The November hiring surge pushed incomes for Americans higher last month.
Incomes rose by half a percentage point in November, above economists’ forecasts and much better than the soft readings in September and October. This was the strongest gain since July, according to data from the Commerce Department on Friday.
Consumer spending rose at a 0.4 percent annual rate last month, led by a jump in spending on big-ticket durable goods like autos and appliances.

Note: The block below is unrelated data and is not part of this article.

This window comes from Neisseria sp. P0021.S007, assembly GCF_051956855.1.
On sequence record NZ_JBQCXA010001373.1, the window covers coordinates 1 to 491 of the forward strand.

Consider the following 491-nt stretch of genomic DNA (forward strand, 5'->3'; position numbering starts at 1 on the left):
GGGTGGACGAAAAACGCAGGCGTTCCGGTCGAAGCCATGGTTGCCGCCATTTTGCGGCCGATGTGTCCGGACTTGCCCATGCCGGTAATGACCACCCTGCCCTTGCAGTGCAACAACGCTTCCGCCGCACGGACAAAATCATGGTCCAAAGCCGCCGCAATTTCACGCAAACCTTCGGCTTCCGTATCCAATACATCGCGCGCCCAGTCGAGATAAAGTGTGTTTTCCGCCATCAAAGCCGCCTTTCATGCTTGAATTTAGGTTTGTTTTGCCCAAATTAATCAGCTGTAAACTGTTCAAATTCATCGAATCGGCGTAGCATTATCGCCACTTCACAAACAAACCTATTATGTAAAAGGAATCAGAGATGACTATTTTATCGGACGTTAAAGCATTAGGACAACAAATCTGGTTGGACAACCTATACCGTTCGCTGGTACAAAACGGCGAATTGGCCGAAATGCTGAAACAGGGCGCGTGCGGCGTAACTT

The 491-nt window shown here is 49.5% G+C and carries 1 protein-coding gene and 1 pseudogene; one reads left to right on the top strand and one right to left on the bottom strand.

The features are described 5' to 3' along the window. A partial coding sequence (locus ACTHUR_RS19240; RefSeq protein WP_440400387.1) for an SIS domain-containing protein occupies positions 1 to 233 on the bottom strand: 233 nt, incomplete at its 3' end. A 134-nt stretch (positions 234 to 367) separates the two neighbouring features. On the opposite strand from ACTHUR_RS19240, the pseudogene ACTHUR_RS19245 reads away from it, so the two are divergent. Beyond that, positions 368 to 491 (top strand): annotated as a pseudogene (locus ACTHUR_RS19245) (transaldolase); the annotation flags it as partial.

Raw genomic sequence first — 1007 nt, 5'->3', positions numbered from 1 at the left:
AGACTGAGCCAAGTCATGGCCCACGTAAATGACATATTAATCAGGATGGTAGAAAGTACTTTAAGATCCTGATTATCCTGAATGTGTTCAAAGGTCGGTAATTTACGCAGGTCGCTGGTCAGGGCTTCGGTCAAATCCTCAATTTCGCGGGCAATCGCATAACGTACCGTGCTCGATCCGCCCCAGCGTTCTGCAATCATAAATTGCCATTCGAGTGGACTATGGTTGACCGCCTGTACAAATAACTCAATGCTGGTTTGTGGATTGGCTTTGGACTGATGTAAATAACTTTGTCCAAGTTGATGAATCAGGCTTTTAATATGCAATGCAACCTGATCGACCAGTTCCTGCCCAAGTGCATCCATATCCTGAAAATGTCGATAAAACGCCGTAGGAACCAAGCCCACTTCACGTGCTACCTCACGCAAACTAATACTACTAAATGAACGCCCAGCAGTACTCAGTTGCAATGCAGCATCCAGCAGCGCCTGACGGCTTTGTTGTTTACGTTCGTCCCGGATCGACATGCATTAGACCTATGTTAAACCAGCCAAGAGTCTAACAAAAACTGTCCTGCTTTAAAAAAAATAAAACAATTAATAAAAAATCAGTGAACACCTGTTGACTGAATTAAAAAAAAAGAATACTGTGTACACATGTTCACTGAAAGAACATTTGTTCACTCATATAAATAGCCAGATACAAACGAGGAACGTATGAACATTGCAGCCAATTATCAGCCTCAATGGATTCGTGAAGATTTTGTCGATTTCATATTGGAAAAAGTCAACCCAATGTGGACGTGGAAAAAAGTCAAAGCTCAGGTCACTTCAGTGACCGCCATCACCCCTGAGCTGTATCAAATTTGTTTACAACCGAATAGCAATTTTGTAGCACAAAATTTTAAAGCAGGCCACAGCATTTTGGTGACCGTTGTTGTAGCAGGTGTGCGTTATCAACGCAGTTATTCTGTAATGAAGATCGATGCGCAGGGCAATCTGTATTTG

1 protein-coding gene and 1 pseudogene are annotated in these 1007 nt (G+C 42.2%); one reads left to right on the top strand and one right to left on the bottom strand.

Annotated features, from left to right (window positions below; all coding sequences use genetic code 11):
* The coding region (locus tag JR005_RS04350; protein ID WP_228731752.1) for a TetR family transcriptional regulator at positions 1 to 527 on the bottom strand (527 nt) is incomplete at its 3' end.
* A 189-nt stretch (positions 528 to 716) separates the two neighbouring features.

The higher spending is not due to rising prices. Inflation, as measured by the Federal Reserve’s preferred price indicator, is still running well below the Fed’s 2 percent target. It came in at just 1.5 percent for November compared with a year ago.
And despite the rise in consumer spending, Americans are saving more. The saving rate edged up to 7.9 percent of after-tax income in November.
The jump in incomes and consumer spending undermines the narrative of an ailing economy that Democrat presidential hopefuls pushed at Thursday night’s debate.